Thinking Critically

By: Jim Bruce
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Recently on TV, I was attracted to a Cascade dishwasher detergent commercial featuring child actress Sierra Richards, who seeing her “mother” rinse off the dishes before putting them in the open dishwasher asks, “just what does the dishwasher do?” This question is an example of thinking critically about what the “mother” in the commercial was doing.
 
Wikipedia tells us ”Critical thinking is the analysis of facts to form a judgement1 and asserts that the concept of “critical thinking” can be traced to the teachings of Socrates. He was concerned that too often “authority” was exercised without accurate knowledge or critical thinking about the issue at hand. We continue to see many examples of this, the exercise of authority without understanding, in essentially all phases of our lives today.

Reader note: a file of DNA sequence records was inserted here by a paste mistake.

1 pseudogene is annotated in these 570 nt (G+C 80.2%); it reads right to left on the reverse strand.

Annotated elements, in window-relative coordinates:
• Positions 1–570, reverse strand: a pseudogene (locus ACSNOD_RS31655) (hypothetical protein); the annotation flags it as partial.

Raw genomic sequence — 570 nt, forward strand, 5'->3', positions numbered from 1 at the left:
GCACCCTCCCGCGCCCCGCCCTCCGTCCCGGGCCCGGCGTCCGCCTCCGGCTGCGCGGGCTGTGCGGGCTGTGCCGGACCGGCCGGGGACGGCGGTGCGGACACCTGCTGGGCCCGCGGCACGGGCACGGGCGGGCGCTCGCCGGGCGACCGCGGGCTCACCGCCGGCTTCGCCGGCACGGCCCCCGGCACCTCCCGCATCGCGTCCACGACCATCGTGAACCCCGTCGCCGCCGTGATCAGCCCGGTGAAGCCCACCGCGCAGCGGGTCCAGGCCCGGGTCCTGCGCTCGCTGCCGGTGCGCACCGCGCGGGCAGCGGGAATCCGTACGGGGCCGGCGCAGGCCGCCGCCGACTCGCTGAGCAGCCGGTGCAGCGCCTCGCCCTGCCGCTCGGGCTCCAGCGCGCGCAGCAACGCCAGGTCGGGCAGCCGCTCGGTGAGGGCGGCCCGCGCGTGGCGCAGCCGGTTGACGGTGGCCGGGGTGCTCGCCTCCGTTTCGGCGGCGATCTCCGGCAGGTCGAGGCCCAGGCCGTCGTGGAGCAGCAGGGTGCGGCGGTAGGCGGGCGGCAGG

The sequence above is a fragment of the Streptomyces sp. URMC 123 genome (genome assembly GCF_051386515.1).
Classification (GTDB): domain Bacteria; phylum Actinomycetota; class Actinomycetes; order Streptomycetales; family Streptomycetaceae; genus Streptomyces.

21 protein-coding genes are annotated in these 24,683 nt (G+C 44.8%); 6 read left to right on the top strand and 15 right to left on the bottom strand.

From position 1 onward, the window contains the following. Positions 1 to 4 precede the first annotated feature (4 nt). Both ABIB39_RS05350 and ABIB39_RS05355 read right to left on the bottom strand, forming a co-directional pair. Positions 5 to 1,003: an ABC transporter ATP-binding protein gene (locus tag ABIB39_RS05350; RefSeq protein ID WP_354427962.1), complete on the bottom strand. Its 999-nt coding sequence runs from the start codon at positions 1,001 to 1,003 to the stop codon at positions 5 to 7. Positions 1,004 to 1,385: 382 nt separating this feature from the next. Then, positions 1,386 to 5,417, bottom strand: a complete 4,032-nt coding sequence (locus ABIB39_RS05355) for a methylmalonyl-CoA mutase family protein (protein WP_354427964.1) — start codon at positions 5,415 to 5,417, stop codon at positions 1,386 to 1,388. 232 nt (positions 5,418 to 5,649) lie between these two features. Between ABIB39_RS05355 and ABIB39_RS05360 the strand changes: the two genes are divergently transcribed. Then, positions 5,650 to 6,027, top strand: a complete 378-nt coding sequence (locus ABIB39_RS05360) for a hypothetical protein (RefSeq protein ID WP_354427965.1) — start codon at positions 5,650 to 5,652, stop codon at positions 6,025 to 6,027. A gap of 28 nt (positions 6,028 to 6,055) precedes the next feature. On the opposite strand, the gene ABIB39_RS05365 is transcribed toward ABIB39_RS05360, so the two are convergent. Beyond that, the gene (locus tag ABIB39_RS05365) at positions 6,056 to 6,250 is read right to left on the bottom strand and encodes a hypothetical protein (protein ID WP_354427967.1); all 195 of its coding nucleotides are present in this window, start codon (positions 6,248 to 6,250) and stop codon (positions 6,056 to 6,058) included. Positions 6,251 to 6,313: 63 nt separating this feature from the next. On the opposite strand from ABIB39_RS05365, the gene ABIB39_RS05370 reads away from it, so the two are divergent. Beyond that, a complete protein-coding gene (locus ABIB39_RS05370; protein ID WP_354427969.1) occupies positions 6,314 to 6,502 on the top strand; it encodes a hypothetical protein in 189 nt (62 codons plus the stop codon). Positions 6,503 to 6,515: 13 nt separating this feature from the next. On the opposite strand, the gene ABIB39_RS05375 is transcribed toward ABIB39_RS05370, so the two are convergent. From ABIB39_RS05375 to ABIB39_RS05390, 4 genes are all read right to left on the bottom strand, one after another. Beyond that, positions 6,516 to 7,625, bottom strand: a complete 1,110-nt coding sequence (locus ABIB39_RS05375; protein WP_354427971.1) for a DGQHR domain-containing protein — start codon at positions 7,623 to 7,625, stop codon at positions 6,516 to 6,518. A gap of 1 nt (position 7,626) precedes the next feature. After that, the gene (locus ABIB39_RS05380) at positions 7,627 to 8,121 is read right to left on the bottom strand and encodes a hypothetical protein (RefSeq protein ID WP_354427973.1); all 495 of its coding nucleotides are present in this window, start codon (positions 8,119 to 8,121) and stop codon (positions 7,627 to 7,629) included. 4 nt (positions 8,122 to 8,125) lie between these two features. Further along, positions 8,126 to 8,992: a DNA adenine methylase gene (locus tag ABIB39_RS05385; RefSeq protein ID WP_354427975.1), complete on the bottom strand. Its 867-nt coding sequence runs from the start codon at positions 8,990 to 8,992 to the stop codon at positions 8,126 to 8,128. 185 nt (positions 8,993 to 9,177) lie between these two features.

Edward Glaser,in his 1941 study of critical thinking, tells us that  “The ability to think critically … involves three things: (1) an attitude of being disposed to consider in a thoughtful way the problems and subjects that come within the range of one’s experiences, (2) knowledge of the method of logical inquiry and reasoning, and (3) some skill in applying those methods.” 
 
A simplified definition of critical thinking is that of Robert Ennis who says that “Critical thinking is the intellectually disciplined process of actively and skillfully conceptualizing, analyzing, synthesizing, and/or evaluating information gathered from, or generated by experience, reflection, reasoning, or communication as a guide to belief and action.”3
 
Clearly, being able to think critically would be a valuable skill to have. Yet, the SHRM 2019 State of the Workplace Survey4 reports that critical thinking is one of the top missing soft skills of job applicants. Other studies indicate that about half of employers rate their employee’s critical thinking skills as average or below.5 And, a parallel study indicated that 66% of new graduates applying for jobs said that they had critical thinking skills. Unfortunately, only 21% of employers agreed.